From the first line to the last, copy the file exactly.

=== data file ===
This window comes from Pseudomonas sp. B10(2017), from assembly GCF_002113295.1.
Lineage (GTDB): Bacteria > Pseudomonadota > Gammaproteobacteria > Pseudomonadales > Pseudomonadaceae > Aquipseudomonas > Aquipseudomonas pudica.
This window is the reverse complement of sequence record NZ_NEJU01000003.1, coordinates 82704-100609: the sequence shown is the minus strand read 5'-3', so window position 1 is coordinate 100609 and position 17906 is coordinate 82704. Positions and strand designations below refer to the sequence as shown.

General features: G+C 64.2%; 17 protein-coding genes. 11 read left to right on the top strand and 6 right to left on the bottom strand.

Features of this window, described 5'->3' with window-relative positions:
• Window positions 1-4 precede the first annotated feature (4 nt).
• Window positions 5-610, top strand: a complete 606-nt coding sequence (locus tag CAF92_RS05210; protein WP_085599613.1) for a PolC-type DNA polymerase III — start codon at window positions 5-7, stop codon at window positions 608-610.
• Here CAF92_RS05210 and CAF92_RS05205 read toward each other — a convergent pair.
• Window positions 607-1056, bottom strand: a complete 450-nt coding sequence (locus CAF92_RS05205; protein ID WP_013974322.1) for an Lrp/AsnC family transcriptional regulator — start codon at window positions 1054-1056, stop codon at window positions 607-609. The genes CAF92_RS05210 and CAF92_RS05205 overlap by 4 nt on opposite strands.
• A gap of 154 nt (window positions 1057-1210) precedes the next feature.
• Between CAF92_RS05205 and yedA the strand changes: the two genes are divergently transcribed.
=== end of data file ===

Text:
This window comes from Pseudomonas sp. B10(2017), from assembly GCF_002113295.1.
Lineage (GTDB): Bacteria > Pseudomonadota > Gammaproteobacteria > Pseudomonadales > Pseudomonadaceae > Aquipseudomonas > Aquipseudomonas pudica.
This window is the reverse complement of sequence record NZ_NEJU01000003.1, coordinates 82704-100609: the sequence shown is the minus strand read 5'-3', so window position 1 is coordinate 100609 and position 17906 is coordinate 82704. Positions and strand designations below refer to the sequence as shown.

General features: G+C 64.2%; 17 protein-coding genes. 11 read left to right on the top strand and 6 right to left on the bottom strand.

Features of this window, described 5'->3' with window-relative positions:
• Window positions 1-4 precede the first annotated feature (4 nt).
• Window positions 5-610, top strand: a complete 606-nt coding sequence (locus tag CAF92_RS05210; protein WP_085599613.1) for a PolC-type DNA polymerase III — start codon at window positions 5-7, stop codon at window positions 608-610.
• Here CAF92_RS05210 and CAF92_RS05205 read toward each other — a convergent pair.
• Window positions 607-1056, bottom strand: a complete 450-nt coding sequence (locus CAF92_RS05205; protein ID WP_013974322.1) for an Lrp/AsnC family transcriptional regulator — start codon at window positions 1054-1056, stop codon at window positions 607-609. The genes CAF92_RS05210 and CAF92_RS05205 overlap by 4 nt on opposite strands.
• A gap of 154 nt (window positions 1057-1210) precedes the next feature.
• Between CAF92_RS05205 and yedA the strand changes: the two genes are divergently transcribed.